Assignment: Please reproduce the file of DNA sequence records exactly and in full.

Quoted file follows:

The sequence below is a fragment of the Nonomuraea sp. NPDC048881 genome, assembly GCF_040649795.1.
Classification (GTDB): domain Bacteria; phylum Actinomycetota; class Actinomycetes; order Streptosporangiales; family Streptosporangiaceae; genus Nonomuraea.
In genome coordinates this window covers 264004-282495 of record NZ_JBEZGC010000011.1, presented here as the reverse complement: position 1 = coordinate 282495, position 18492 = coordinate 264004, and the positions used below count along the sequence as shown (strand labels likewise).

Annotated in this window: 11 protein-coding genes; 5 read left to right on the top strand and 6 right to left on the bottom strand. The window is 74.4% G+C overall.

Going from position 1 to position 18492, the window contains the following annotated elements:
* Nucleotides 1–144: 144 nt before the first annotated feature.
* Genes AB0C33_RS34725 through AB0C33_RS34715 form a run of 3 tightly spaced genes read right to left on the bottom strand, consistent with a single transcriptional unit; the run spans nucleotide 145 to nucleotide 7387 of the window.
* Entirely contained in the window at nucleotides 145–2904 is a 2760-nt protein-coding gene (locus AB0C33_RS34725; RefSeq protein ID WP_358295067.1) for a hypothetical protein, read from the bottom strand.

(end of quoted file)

The sequence below is a fragment of the Nonomuraea sp. NPDC048881 genome, assembly GCF_040649795.1.
Classification (GTDB): domain Bacteria; phylum Actinomycetota; class Actinomycetes; order Streptosporangiales; family Streptosporangiaceae; genus Nonomuraea.
In genome coordinates this window covers 264004-282495 of record NZ_JBEZGC010000011.1, presented here as the reverse complement: position 1 = coordinate 282495, position 18492 = coordinate 264004, and the positions used below count along the sequence as shown (strand labels likewise).

Annotated in this window: 11 protein-coding genes; 5 read left to right on the top strand and 6 right to left on the bottom strand. The window is 74.4% G+C overall.

Going from position 1 to position 18492, the window contains the following annotated elements:
* Nucleotides 1–144: 144 nt before the first annotated feature.
* Genes AB0C33_RS34725 through AB0C33_RS34715 form a run of 3 tightly spaced genes read right to left on the bottom strand, consistent with a single transcriptional unit; the run spans nucleotide 145 to nucleotide 7387 of the window.
* Entirely contained in the window at nucleotides 145–2904 is a 2760-nt protein-coding gene (locus AB0C33_RS34725; RefSeq protein ID WP_358295067.1) for a hypothetical protein, read from the bottom strand.